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\u20ac specifies a code point, not an encoding. (specifically the code point 000020AC). The encoding of wchar_t in C89 is up to the implementor, and in particular GCC uses UCS4 on most platforms. But this is besides the point; C99 and C++ both require that any C language processor that runs across that sequence of characters to immediately interpret it as the Unicode character €, or rather to behave as if it did. So you can have function names like "b\u00EAte" if you were for some reason incapable of typing ê.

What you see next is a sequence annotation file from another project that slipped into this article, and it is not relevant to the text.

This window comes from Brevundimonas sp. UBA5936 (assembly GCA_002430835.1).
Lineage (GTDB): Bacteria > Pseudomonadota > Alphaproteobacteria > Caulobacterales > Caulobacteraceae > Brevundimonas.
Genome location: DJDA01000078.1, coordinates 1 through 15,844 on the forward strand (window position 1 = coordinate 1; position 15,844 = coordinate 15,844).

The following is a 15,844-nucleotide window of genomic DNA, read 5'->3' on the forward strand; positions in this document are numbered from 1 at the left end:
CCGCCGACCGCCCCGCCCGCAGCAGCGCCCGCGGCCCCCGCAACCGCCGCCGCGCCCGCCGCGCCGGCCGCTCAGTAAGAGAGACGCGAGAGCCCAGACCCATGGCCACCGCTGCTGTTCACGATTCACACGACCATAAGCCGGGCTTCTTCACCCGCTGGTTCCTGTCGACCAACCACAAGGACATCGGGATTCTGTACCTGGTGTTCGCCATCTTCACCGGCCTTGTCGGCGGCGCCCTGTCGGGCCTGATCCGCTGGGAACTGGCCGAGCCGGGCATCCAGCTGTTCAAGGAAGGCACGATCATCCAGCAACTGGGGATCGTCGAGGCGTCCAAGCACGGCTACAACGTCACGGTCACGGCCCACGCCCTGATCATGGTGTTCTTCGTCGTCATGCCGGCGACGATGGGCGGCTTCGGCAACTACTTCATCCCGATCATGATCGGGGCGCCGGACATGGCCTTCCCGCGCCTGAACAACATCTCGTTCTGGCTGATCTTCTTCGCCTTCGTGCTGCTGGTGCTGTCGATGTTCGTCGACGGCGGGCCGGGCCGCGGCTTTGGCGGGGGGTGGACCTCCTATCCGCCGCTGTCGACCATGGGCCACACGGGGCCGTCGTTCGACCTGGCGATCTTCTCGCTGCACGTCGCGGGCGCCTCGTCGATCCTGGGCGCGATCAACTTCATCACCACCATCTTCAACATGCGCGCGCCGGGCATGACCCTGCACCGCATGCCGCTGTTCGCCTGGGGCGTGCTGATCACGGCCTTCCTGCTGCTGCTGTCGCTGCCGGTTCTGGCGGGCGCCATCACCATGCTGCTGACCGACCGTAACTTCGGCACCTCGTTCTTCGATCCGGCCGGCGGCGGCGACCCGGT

What setting the locale to UTF-8 does is require (well, for very weak definitions of require; the standard is pretty damned quiet on anything other than C or POSIX locales) that the Unicode character sequence in question be output in the UTF-8 encoding. Presumably you could define a locale en_US.UTF-16 that output in UTF-16, although I would point and laugh if you did.

In sum: C89 doesn't say a damn thing of any use about wide chars; just that they exist and here's some convenient functions (and that only in TR1). C99 requires that you be able to specify characters using Unicode code points in wide character strings but otherwise does not specify input or output. The locales, which are standardized only by convention, talk about encoding from a well specified (usually) disk format to whatever the library's internal representation is.

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